The Herald requested City of Newcastle and the Department of Planning provide a copy of a publicly funded consultant's report outlining possible long-term solutions for Stockton's erosion crisis.
The council and department said it was not in the public interest to release the report because it would "create confusion among the community".
They also refused to reveal the name of the consultant who authored the report, claiming it contained "sensitive business and technical information".
The NSW Information Commissioner this week ruled that the department's decision regarding the report was not justified and recommended the agency make a new decision.
Hunter New England Health has rejected three applications in the past year seeking information that it has previously been released under freedom of information laws.
In its response to an application for information about missing and stolen drugs from the region's hospitals the agency said it did not keep such records and referred the Herald to NSW Health.
The Herald also sought details of oncology waiting times at Calvary Mater Newcastle by date and type and stage of cancer.
Hunter New England Health again said it did not keep a collective record of oncology waiting times.
"Searches of the oncology electronic patient management system were undertaken for a record of the oncology waiting times .... There is no collective record of oncology waiting times available in response to your request. A report containing the information requested is not held by HNE Health," Hunter New England Health Right to Information Officer Jennifer Hutchings wrote.
In a similar example, NSW Ambulance said a Herald request seeking details of the 50 longest ambulance response times in the Hunter over the past two years was 'invalid' because the application did not contain sufficient information to enable the government information to be searched for.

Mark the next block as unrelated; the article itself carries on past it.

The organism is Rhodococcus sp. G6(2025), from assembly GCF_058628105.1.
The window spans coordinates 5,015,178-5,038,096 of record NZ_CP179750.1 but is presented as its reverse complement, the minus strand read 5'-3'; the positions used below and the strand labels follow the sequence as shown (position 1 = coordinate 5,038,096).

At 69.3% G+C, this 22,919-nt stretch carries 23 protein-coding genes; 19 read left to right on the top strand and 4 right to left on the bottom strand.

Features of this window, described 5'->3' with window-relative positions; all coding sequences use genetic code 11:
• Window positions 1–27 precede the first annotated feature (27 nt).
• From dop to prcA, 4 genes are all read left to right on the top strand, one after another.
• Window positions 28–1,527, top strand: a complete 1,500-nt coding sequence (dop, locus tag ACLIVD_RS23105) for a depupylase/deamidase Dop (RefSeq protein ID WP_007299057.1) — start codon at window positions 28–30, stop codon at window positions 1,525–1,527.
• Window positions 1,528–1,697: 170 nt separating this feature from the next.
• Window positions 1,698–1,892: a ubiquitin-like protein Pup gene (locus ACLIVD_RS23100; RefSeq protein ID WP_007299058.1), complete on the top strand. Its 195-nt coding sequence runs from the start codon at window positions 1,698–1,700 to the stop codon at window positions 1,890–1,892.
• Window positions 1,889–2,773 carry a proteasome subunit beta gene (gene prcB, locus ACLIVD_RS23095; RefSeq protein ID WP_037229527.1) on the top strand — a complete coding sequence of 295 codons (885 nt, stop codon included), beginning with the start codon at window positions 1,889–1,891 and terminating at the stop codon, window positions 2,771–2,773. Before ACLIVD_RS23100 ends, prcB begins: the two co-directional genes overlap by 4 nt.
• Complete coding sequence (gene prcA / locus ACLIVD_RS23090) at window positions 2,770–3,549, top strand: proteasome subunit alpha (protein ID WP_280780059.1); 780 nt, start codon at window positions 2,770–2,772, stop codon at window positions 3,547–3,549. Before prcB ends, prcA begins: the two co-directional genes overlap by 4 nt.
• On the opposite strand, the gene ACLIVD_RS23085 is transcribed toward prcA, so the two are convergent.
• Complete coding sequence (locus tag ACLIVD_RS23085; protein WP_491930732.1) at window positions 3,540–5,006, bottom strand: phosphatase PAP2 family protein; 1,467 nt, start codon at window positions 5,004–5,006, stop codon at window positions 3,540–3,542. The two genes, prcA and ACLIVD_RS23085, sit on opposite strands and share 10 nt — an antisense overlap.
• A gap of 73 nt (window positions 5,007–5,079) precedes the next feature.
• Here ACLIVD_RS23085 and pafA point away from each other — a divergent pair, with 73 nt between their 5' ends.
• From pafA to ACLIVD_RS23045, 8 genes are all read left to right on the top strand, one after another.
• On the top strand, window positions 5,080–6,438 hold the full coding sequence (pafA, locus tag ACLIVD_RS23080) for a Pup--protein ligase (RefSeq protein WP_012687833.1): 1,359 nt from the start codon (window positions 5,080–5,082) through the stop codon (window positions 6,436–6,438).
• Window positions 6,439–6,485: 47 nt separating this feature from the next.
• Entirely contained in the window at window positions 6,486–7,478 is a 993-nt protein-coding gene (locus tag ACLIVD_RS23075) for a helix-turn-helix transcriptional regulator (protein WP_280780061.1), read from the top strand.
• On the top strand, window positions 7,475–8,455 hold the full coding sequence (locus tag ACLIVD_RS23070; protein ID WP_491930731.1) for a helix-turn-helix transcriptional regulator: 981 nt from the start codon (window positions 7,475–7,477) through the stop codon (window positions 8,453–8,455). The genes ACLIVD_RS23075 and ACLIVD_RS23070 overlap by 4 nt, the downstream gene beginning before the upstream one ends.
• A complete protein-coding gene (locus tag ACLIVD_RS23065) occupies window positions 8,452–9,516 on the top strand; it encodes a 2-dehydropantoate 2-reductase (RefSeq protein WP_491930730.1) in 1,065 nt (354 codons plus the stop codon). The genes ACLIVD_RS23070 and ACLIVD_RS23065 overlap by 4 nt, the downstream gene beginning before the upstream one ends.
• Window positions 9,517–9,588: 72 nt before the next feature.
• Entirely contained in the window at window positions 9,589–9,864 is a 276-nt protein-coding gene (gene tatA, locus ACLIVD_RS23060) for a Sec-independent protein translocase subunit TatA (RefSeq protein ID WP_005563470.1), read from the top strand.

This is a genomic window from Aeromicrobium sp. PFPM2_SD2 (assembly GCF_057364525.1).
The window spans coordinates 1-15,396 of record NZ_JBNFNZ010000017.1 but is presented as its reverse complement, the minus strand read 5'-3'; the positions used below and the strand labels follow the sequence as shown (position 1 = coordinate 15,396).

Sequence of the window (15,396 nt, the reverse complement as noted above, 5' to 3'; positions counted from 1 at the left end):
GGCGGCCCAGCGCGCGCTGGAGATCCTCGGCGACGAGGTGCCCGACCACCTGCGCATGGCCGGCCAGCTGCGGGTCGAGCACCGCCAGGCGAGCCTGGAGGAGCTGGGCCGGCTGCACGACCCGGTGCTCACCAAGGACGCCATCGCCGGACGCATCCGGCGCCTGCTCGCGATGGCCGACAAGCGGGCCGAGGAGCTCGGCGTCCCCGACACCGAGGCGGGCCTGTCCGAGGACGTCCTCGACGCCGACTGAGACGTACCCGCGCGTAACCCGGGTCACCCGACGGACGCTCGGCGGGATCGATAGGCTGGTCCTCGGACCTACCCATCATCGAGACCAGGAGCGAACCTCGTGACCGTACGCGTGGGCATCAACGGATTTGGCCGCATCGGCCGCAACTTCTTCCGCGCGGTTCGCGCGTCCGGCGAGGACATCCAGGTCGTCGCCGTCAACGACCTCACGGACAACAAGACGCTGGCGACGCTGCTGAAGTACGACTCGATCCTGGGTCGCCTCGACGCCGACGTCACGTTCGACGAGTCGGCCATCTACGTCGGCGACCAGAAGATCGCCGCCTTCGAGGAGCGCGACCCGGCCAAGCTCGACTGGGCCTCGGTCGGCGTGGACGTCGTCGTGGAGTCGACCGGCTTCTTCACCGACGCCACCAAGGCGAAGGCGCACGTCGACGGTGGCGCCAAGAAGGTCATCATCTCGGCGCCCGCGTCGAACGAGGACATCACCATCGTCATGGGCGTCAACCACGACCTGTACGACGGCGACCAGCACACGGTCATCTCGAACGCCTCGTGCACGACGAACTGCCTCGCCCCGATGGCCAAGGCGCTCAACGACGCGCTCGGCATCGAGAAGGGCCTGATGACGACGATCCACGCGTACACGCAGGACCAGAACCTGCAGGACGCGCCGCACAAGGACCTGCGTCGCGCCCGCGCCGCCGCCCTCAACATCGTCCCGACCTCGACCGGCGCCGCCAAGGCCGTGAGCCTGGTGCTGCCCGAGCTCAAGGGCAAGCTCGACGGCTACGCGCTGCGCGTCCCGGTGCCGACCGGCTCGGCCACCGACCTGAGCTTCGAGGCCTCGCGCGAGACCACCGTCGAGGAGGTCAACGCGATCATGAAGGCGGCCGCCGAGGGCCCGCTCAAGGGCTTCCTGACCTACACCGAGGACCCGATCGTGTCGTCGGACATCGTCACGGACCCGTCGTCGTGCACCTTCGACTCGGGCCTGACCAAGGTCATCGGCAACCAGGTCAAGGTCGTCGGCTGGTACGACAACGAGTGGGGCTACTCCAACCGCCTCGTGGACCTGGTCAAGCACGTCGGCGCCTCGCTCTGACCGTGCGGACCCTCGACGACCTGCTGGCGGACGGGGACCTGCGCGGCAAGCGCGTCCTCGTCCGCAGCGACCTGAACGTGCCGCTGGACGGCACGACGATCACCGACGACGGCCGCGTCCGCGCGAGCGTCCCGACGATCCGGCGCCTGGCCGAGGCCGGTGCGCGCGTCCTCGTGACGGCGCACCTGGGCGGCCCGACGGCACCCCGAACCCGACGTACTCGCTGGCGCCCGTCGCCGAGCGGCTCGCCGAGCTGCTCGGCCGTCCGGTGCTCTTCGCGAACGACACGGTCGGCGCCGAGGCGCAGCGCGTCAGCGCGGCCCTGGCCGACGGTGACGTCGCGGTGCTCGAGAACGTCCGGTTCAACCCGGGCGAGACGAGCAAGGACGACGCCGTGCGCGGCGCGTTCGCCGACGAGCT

In response to being advised the same information had previously been released under GIPA legislation Manager, legal services Kathleen Crilly wrote: "That application was made four years ago and circumstances have changed.
"I cannot comment on the decisions made by the Right to Information Officer at that time."
The 2018-19 GIPA report shows overall release rates for GIPA applications increased slightly to 70 per cent, up from 68 per cent the previous year.
The number of valid applications declined by 1 per cent with 15,774 valid applications received.
The government sector received the majority (12,637 or 80 per cent) of applications.
However, the rate of deemed refusals had increased steadily from 3 per cent in 2015/16 to 8 per cent in 2018/19.
"In summary, the impact of a rise in deemed refusals on agencies is duplication of effort," NSW Information Commissioner Elizabeth Tydd said.
"The impact on citizens is to curtail the fundamental right to access information."
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The report said there was an overall commitment among agencies to the complying with the GIPA Act.
But lawyer, respected FOI expert and former diplomat Peter Timmins said a growing body of anecdotal evidence pointed to problems with the act.
"Apart from the Commissioner's report the GIPA act is so underdone in terms of any research or examination of what is going on," he said.